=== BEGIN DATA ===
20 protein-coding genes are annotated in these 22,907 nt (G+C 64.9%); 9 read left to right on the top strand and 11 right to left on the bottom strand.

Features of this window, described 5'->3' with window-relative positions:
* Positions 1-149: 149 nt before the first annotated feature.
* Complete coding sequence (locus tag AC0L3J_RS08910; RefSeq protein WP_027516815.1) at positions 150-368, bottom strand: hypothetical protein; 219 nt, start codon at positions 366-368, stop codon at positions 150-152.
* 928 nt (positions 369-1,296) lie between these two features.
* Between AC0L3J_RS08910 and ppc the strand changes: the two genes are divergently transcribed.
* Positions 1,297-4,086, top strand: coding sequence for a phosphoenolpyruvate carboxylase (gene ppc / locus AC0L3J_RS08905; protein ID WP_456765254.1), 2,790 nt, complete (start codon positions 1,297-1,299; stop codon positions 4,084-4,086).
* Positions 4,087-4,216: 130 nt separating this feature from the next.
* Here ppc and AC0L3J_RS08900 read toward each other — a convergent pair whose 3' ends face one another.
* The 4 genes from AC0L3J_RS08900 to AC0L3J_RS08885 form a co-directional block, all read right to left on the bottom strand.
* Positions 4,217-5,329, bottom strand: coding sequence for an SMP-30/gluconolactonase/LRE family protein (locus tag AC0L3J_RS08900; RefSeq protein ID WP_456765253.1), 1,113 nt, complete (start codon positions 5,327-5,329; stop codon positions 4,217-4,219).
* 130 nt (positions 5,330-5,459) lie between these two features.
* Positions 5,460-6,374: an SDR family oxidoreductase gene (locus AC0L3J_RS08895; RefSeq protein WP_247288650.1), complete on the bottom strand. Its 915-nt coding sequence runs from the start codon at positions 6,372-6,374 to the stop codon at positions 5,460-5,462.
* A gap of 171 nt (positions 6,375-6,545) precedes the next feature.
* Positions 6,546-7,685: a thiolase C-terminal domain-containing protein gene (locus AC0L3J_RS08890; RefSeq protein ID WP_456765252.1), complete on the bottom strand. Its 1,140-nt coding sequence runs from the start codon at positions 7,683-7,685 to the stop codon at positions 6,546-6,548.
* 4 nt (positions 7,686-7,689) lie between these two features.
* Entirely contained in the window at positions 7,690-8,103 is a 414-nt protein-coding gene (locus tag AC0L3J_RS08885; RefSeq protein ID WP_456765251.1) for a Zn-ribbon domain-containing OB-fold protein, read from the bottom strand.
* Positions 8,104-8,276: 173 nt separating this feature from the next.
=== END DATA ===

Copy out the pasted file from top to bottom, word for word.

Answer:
20 protein-coding genes are annotated in these 22,907 nt (G+C 64.9%); 9 read left to right on the top strand and 11 right to left on the bottom strand.

Features of this window, described 5'->3' with window-relative positions:
* Positions 1-149: 149 nt before the first annotated feature.
* Complete coding sequence (locus tag AC0L3J_RS08910; RefSeq protein WP_027516815.1) at positions 150-368, bottom strand: hypothetical protein; 219 nt, start codon at positions 366-368, stop codon at positions 150-152.
* 928 nt (positions 369-1,296) lie between these two features.
* Between AC0L3J_RS08910 and ppc the strand changes: the two genes are divergently transcribed.
* Positions 1,297-4,086, top strand: coding sequence for a phosphoenolpyruvate carboxylase (gene ppc / locus AC0L3J_RS08905; protein ID WP_456765254.1), 2,790 nt, complete (start codon positions 1,297-1,299; stop codon positions 4,084-4,086).
* Positions 4,087-4,216: 130 nt separating this feature from the next.
* Here ppc and AC0L3J_RS08900 read toward each other — a convergent pair whose 3' ends face one another.
* The 4 genes from AC0L3J_RS08900 to AC0L3J_RS08885 form a co-directional block, all read right to left on the bottom strand.
* Positions 4,217-5,329, bottom strand: coding sequence for an SMP-30/gluconolactonase/LRE family protein (locus tag AC0L3J_RS08900; RefSeq protein ID WP_456765253.1), 1,113 nt, complete (start codon positions 5,327-5,329; stop codon positions 4,217-4,219).
* 130 nt (positions 5,330-5,459) lie between these two features.
* Positions 5,460-6,374: an SDR family oxidoreductase gene (locus AC0L3J_RS08895; RefSeq protein WP_247288650.1), complete on the bottom strand. Its 915-nt coding sequence runs from the start codon at positions 6,372-6,374 to the stop codon at positions 5,460-5,462.
* A gap of 171 nt (positions 6,375-6,545) precedes the next feature.
* Positions 6,546-7,685: a thiolase C-terminal domain-containing protein gene (locus AC0L3J_RS08890; RefSeq protein ID WP_456765252.1), complete on the bottom strand. Its 1,140-nt coding sequence runs from the start codon at positions 7,683-7,685 to the stop codon at positions 6,546-6,548.
* 4 nt (positions 7,686-7,689) lie between these two features.
* Entirely contained in the window at positions 7,690-8,103 is a 414-nt protein-coding gene (locus tag AC0L3J_RS08885; RefSeq protein ID WP_456765251.1) for a Zn-ribbon domain-containing OB-fold protein, read from the bottom strand.
* Positions 8,104-8,276: 173 nt separating this feature from the next.